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Division of a fourteenth (e.g. 7/2) into n equal parts

Division of e. g. the 7:2 into equal parts can be conceived of as to directly use this interval as an equivalence, or not. The question of equivalence has not even been posed yet. That e. g. the 7:2 is just about an upper limit of what may be useful as a base is apparent by being the absolute widest imperfect interval comfortably writable on a standard staff (which is why I have named the region of intervals between 17 and 20 degrees of 10edo after the "mangan" system of Riichi Mahjong, the proper Mangan temperament family being based on minor fourteenths) and by the fundamental complete sonority of the tonality of such a scale needing more notes than a person has fingers on one hand. Many, though not all, of these scales have a perceptually important pseudo (false) octave, with various degrees of accuracy.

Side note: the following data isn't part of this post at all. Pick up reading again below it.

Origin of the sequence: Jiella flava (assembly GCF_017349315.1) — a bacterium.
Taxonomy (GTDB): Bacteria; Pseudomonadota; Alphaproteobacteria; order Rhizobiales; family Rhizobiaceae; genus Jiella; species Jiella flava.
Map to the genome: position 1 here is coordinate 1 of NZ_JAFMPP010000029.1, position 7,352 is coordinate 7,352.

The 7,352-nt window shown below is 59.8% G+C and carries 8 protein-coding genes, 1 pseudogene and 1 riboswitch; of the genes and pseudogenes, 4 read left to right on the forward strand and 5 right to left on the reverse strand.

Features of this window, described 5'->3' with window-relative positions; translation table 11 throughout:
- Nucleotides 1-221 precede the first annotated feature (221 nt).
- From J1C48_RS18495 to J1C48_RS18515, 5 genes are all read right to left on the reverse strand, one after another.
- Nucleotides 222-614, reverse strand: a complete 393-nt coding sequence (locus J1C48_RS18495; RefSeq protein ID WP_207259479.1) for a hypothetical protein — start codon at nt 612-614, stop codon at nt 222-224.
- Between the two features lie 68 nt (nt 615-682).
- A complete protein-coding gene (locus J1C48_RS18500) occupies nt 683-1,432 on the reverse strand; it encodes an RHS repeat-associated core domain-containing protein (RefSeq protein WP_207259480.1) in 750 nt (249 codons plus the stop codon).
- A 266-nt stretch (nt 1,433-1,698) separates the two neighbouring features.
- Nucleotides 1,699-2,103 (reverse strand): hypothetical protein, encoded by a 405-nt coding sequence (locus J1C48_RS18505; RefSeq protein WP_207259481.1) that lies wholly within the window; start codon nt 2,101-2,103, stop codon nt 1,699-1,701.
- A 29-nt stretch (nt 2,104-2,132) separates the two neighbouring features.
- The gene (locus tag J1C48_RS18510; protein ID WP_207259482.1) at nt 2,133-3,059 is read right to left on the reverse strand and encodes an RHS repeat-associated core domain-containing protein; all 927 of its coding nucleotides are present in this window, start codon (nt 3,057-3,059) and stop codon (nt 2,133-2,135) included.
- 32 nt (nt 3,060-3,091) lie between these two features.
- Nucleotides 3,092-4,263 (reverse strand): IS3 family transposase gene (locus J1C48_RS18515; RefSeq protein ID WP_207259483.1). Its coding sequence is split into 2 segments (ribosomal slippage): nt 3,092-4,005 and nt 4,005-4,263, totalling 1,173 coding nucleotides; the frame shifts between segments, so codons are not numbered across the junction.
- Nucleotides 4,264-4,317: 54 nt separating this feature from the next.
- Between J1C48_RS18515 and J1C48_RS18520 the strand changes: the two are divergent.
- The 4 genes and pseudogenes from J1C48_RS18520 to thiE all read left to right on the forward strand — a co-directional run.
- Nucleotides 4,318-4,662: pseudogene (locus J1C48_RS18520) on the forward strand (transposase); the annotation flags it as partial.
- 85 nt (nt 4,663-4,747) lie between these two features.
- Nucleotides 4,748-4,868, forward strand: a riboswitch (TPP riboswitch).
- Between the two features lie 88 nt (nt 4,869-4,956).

Incidentally, one way to treat 7/2 as an equivalence is the use of the 3:4:5:6:7:8 chord as the fundamental complete sonority in a very similar way to the 4:5:6:(8) chord in meantone. Whereas in meantone it takes four 3/2 to get to 5/1, here it takes two 4/3 to get to the octave, (tempering out the comma 64/63). So, doing this yields 9, 13, 22 and 31 note MOS. While the notes are rather farther apart, the scheme is uncannily similar to Orwell, making the temperament the "Yakuman" that is Macro-Orwell:

(Tetrad and Pentatonic - Mangan Temperament

Hexa- and Heptatonic - Haneman Temperament

Enneatonic plus or minus one - Baiman Temperament

Hen- and dodecatonic - Sanbaiman Temperament)

Triskaidekatonic - Yakuman Temperament List

(1L 12s and 12L 1s - Kazoe Yakuman)

7L 6s and 6L 7s - Daichīsei and Daisharin

9L 4s and 4L 9s - Shōsūshī and Daisūshī

10L 3s and 3L 10s - Shōsangen and Daisangen

5L 8s and 8L 5s - Ryūīsō

2L 11s and 11L 2s - Kokushimusō